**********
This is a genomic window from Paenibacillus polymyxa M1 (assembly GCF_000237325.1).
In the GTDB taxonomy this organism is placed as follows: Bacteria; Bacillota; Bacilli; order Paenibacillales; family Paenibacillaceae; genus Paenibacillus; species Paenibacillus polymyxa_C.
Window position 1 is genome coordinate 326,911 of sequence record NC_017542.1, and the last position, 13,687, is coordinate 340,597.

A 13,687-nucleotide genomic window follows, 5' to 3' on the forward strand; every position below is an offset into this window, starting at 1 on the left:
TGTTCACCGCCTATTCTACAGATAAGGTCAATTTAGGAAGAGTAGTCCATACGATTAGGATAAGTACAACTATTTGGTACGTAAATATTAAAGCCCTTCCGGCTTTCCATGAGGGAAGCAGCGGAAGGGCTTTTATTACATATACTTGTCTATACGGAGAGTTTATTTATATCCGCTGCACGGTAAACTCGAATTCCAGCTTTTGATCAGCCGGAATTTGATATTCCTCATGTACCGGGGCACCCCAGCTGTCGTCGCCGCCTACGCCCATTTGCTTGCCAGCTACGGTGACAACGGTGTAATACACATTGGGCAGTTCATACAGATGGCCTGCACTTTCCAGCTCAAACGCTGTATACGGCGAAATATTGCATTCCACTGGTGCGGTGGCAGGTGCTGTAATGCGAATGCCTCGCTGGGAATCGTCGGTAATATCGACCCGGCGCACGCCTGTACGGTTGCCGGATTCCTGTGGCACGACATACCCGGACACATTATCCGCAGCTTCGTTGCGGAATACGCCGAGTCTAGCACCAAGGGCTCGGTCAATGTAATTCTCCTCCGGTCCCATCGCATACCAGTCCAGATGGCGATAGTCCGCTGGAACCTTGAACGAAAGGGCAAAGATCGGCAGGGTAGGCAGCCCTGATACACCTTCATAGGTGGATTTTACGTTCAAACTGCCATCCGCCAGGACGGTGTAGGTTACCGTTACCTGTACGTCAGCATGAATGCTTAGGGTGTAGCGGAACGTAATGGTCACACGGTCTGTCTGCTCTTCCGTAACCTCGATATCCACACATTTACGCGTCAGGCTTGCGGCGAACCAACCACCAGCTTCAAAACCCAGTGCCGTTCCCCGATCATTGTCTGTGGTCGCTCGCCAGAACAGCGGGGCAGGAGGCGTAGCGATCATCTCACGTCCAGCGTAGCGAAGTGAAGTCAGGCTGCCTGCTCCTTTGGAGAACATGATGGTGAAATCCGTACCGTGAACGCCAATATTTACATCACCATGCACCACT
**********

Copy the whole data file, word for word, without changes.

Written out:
This is a genomic window from Paenibacillus polymyxa M1 (assembly GCF_000237325.1).
In the GTDB taxonomy this organism is placed as follows: Bacteria; Bacillota; Bacilli; order Paenibacillales; family Paenibacillaceae; genus Paenibacillus; species Paenibacillus polymyxa_C.
Window position 1 is genome coordinate 326,911 of sequence record NC_017542.1, and the last position, 13,687, is coordinate 340,597.

A 13,687-nucleotide genomic window follows, 5' to 3' on the forward strand; every position below is an offset into this window, starting at 1 on the left:
TGTTCACCGCCTATTCTACAGATAAGGTCAATTTAGGAAGAGTAGTCCATACGATTAGGATAAGTACAACTATTTGGTACGTAAATATTAAAGCCCTTCCGGCTTTCCATGAGGGAAGCAGCGGAAGGGCTTTTATTACATATACTTGTCTATACGGAGAGTTTATTTATATCCGCTGCACGGTAAACTCGAATTCCAGCTTTTGATCAGCCGGAATTTGATATTCCTCATGTACCGGGGCACCCCAGCTGTCGTCGCCGCCTACGCCCATTTGCTTGCCAGCTACGGTGACAACGGTGTAATACACATTGGGCAGTTCATACAGATGGCCTGCACTTTCCAGCTCAAACGCTGTATACGGCGAAATATTGCATTCCACTGGTGCGGTGGCAGGTGCTGTAATGCGAATGCCTCGCTGGGAATCGTCGGTAATATCGACCCGGCGCACGCCTGTACGGTTGCCGGATTCCTGTGGCACGACATACCCGGACACATTATCCGCAGCTTCGTTGCGGAATACGCCGAGTCTAGCACCAAGGGCTCGGTCAATGTAATTCTCCTCCGGTCCCATCGCATACCAGTCCAGATGGCGATAGTCCGCTGGAACCTTGAACGAAAGGGCAAAGATCGGCAGGGTAGGCAGCCCTGATACACCTTCATAGGTGGATTTTACGTTCAAACTGCCATCCGCCAGGACGGTGTAGGTTACCGTTACCTGTACGTCAGCATGAATGCTTAGGGTGTAGCGGAACGTAATGGTCACACGGTCTGTCTGCTCTTCCGTAACCTCGATATCCACACATTTACGCGTCAGGCTTGCGGCGAACCAACCACCAGCTTCAAAACCCAGTGCCGTTCCCCGATCATTGTCTGTGGTCGCTCGCCAGAACAGCGGGGCAGGAGGCGTAGCGATCATCTCACGTCCAGCGTAGCGAAGTGAAGTCAGGCTGCCTGCTCCTTTGGAGAACATGATGGTGAAATCCGTACCGTGAACGCCAATATTTACATCACCATGCACCACT